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Musk's Cyber Truck speed bump


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In 1981 he was right. Few remember that Apple had disasters (Apple III, Lisa).

 

ps both Apple and Microsoft computers are Intel based. Think the Mac was the last Motorola 68000 based.

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23 minutes ago, padgett said:

In 1981 he was right. Few remember that Apple had disasters (Apple III, Lisa).

 

ps both Apple and Microsoft computers are Intel based. Think the Mac was the last Motorola 68000 based.

We were building our own in house test equipment using intel 8080, 8086 and discreet intel I/O chips and hovering over the finished product with those machine code cards, “C3, D2” ect.  The big breakthrough was the intel single board computer that greatly simplified our work.  Remember the intel development system you had to boot with switches on the front panel?  

 

Now we are wayyyy off topic!

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3 hours ago, TerryB said:

My boss, years ago, said intel and Microsoft were good investments, Apple not so much...

 

As a kid in the mid seventies I was told to get into computers because it would "soon be the fastest growing industry" according to my counselor. I thought he was crazy and I hated the thought of working with a computer because they made me feel that I was working in an insane asylum (they were as big as cars and filled a floor at the time) so needless to say I  went a different path and have regretted it since 🙄

 

I will concede the fact that EV's are the future whether we like it or not, but until they correct design and efficiency issues, they will have a weak argument as they attempt to win us diesel or gas owners over. Whether that is 2-10 years off is hard to say, but I have a sense they are close to a breakthrough. Why the heads of Chrysler/Fiat have their heads in the sand on this topic is beyond me. I often wonder if they intentionally want to be rid of the Dodge Brothers and Chrysler name all together. My how John, Horace and Walter must be turning in their graves...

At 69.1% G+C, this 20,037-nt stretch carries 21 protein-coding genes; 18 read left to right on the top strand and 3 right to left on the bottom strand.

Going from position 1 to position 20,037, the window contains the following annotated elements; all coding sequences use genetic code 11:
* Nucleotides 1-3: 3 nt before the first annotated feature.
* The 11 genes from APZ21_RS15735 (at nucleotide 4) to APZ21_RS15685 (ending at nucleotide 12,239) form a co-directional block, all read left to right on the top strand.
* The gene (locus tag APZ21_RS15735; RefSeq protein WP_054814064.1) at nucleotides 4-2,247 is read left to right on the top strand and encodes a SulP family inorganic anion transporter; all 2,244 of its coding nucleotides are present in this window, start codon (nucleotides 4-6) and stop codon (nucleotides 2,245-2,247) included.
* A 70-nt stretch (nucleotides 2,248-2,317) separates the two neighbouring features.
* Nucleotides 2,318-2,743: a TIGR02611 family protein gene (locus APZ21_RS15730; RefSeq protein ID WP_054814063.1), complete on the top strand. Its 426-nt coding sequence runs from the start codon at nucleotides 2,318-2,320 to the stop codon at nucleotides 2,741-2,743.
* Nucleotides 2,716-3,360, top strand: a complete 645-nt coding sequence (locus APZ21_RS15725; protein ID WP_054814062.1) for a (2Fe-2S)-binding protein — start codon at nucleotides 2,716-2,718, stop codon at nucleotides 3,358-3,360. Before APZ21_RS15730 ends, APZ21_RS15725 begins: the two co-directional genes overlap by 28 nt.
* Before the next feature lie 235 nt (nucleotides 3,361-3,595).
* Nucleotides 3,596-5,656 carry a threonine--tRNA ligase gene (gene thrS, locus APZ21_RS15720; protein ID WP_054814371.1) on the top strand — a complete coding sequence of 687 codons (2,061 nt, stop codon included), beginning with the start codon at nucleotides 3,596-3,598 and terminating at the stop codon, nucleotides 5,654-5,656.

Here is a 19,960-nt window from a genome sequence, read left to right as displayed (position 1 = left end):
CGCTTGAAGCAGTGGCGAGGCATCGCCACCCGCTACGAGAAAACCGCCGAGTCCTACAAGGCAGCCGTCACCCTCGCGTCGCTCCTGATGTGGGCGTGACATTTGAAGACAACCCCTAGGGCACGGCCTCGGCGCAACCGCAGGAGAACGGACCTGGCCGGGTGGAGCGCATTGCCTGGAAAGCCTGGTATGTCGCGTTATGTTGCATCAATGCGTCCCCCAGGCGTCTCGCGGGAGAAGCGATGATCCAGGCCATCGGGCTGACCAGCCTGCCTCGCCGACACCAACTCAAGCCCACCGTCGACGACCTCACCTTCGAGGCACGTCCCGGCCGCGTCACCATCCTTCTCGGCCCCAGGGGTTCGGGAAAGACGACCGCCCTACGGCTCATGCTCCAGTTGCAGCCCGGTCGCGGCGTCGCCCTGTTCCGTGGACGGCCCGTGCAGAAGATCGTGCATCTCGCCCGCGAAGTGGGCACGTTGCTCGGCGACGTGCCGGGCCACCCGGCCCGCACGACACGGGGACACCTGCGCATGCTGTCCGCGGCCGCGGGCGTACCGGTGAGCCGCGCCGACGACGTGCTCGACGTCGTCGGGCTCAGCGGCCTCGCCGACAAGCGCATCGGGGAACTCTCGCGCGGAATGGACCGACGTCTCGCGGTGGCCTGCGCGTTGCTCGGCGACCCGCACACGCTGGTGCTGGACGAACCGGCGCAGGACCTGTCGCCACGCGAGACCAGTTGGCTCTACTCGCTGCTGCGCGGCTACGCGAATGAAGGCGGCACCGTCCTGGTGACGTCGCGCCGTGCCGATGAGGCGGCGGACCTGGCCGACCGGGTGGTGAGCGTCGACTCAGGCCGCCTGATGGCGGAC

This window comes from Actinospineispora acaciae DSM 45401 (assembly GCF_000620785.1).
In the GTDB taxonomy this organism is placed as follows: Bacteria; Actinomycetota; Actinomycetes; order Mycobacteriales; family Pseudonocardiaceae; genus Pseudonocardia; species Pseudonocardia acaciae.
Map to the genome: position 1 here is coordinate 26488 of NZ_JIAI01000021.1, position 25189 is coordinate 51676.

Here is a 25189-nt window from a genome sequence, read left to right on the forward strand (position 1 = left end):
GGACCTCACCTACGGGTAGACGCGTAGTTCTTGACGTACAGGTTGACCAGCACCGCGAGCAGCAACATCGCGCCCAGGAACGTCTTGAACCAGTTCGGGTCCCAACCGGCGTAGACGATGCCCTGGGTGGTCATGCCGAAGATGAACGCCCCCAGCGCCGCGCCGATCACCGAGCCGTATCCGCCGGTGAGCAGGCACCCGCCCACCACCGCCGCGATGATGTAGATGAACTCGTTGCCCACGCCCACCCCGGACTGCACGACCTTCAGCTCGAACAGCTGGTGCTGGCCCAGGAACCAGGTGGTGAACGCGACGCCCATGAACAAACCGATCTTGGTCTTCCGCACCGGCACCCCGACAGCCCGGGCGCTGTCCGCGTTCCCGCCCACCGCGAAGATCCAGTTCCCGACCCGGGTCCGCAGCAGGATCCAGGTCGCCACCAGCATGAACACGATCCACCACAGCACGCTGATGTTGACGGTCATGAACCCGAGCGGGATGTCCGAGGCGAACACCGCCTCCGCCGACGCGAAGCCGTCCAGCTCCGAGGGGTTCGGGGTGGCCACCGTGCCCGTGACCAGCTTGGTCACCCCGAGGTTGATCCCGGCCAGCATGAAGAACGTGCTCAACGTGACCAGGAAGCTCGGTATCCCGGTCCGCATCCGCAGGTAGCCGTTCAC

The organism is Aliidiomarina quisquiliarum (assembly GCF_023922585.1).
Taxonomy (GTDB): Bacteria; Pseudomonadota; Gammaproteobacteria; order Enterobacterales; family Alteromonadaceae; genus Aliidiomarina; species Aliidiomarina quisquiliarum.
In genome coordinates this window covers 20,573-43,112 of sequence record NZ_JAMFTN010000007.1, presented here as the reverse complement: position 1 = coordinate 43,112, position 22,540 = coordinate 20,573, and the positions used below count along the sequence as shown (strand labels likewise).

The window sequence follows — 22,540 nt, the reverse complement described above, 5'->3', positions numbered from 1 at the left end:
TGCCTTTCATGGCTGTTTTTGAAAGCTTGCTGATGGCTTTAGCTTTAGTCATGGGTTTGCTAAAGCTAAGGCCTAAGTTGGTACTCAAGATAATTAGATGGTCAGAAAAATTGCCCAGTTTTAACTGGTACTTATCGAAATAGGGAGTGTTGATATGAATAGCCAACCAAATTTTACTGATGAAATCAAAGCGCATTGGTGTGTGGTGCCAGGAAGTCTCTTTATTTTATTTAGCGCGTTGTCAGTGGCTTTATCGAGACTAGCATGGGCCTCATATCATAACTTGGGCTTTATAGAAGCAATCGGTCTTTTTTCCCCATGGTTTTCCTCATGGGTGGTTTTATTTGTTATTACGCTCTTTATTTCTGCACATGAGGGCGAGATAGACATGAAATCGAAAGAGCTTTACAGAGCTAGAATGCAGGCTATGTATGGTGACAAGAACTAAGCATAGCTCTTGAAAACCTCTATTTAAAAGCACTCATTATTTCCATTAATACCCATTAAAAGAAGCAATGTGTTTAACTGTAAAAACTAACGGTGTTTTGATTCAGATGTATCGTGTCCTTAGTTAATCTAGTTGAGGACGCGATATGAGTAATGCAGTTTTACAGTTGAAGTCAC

EV trucks are coming, there's no denying it. I only hope that it's in a free market with an equal playing field for all in both the short and long term.

When they do get the lions share of the market will the early founders be forgotten and stomped on or will the new comers pay respect to those that paved the way for them in this new automobile era? 

Edited by 30DodgePanel (see edit history)
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  • 2 weeks later...

Let's just say I would have been a nerd if the term existed. In 1979 I was designing flight controls for afterburning aircraft using cascaded bit slice processors (AMD 2901) when I got this data book (is in the den somewhere) from Intel on their new 8086 16 bit processor (8088 came later). Was kinda fascinating since it could address a whole meg. Wow. (by 1981 the price of a meg of ram was down to $3k)

 

BTW to boot a PDP-8 involved flipping a lot of toggle switches to load the bootstrap into memory. Ah the days of microcode.

 

Still wonder if the grid can handle a lot of electric thingies.

 

ps last three spoke wheel I recall involved TRX tires, are they available anywhere. Prolly doesn't matter since those Mustangs all have tube chassis and Cayote motors now...

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1 hour ago, padgett said:

Let's just say I would have been a nerd if the term existed. In 1979 I was designing flight controls for afterburning aircraft using cascaded bit slice processors (AMD 2901) when I got this data book (is in the den somewhere) from Intel on their new 8086 16 bit processor (8088 came later). Was kinda fascinating since it could address a whole meg. Wow. (by 1981 the price of a meg of ram was down to $3k)

 

BTW to boot a PDP-8 involved flipping a lot of toggle switches to load the bootstrap into memory. Ah the days of microcode.

 

Still wonder if the grid can handle a lot of electric thingies.

 

ps last three spoke wheel I recall involved TRX tires, are they available anywhere. Prolly doesn't matter since those Mustangs all have tube chassis and Cayote motors now...

 

Back in the day I was one of those "Computer Guys" that worked in the college computer lab. I worked for the Math Professor in charge of the lab.

I was one of a couple of Lab assistants that was charged with loading the boot strap into the computer (using the toggle switches) then feeding the punch paper tape (PPT) in to complete the Operating System Loading procedure. Later the PPT was replaced by an 8" Floppy Drive with it's "massive" storage capacity of 80KB but we still had to use the toggle switches to load the boot strap. BTW, this professor wrote his own operating system for that computer. Ahh the days of the old teletype terminals before the age of video terminal.

 

That professor got me an internship at the National Bureau of Standards (now called NIST). That was where I got to see the IBM 360 computer for the first time which took up a big part of a very large computer room. Funny how the smartphone I have now has roughly 1,500 times the amount of memory that the IBM 360 had and at under $1000 is a bargain compared to the $3.5+ million that the IBM 360 originally cost. Talk about advancing technology.

 

 

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And if cars had followed the same path you would have a 1,000 hp one for each foot.

 

I remember the mod for a TTY to go from 66wpm to 100. And the joy when Mylar replaced paper tape. Was in the last class the AF taught vacuum tubes...

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On 11/22/2019 at 11:15 AM, auburnseeker said: